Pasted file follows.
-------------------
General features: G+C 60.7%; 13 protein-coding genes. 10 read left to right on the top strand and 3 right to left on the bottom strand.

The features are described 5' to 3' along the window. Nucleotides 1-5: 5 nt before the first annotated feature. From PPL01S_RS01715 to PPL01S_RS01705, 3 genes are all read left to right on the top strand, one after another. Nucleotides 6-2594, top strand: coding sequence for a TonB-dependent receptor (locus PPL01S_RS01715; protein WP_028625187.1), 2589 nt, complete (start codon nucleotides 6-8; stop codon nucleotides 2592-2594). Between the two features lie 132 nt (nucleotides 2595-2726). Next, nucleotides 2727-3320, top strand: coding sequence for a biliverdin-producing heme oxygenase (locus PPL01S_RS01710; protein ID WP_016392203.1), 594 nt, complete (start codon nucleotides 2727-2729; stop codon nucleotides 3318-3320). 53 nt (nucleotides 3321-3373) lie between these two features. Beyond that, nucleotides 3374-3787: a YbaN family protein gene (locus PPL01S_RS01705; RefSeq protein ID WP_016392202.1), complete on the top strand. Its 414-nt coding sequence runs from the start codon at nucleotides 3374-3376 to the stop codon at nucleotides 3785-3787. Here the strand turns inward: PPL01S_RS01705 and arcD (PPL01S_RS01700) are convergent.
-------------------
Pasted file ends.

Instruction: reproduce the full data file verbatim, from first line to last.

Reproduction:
General features: G+C 60.7%; 13 protein-coding genes. 10 read left to right on the top strand and 3 right to left on the bottom strand.

The features are described 5' to 3' along the window. Nucleotides 1-5: 5 nt before the first annotated feature. From PPL01S_RS01715 to PPL01S_RS01705, 3 genes are all read left to right on the top strand, one after another. Nucleotides 6-2594, top strand: coding sequence for a TonB-dependent receptor (locus PPL01S_RS01715; protein WP_028625187.1), 2589 nt, complete (start codon nucleotides 6-8; stop codon nucleotides 2592-2594). Between the two features lie 132 nt (nucleotides 2595-2726). Next, nucleotides 2727-3320, top strand: coding sequence for a biliverdin-producing heme oxygenase (locus PPL01S_RS01710; protein ID WP_016392203.1), 594 nt, complete (start codon nucleotides 2727-2729; stop codon nucleotides 3318-3320). 53 nt (nucleotides 3321-3373) lie between these two features. Beyond that, nucleotides 3374-3787: a YbaN family protein gene (locus PPL01S_RS01705; RefSeq protein ID WP_016392202.1), complete on the top strand. Its 414-nt coding sequence runs from the start codon at nucleotides 3374-3376 to the stop codon at nucleotides 3785-3787. Here the strand turns inward: PPL01S_RS01705 and arcD (PPL01S_RS01700) are convergent.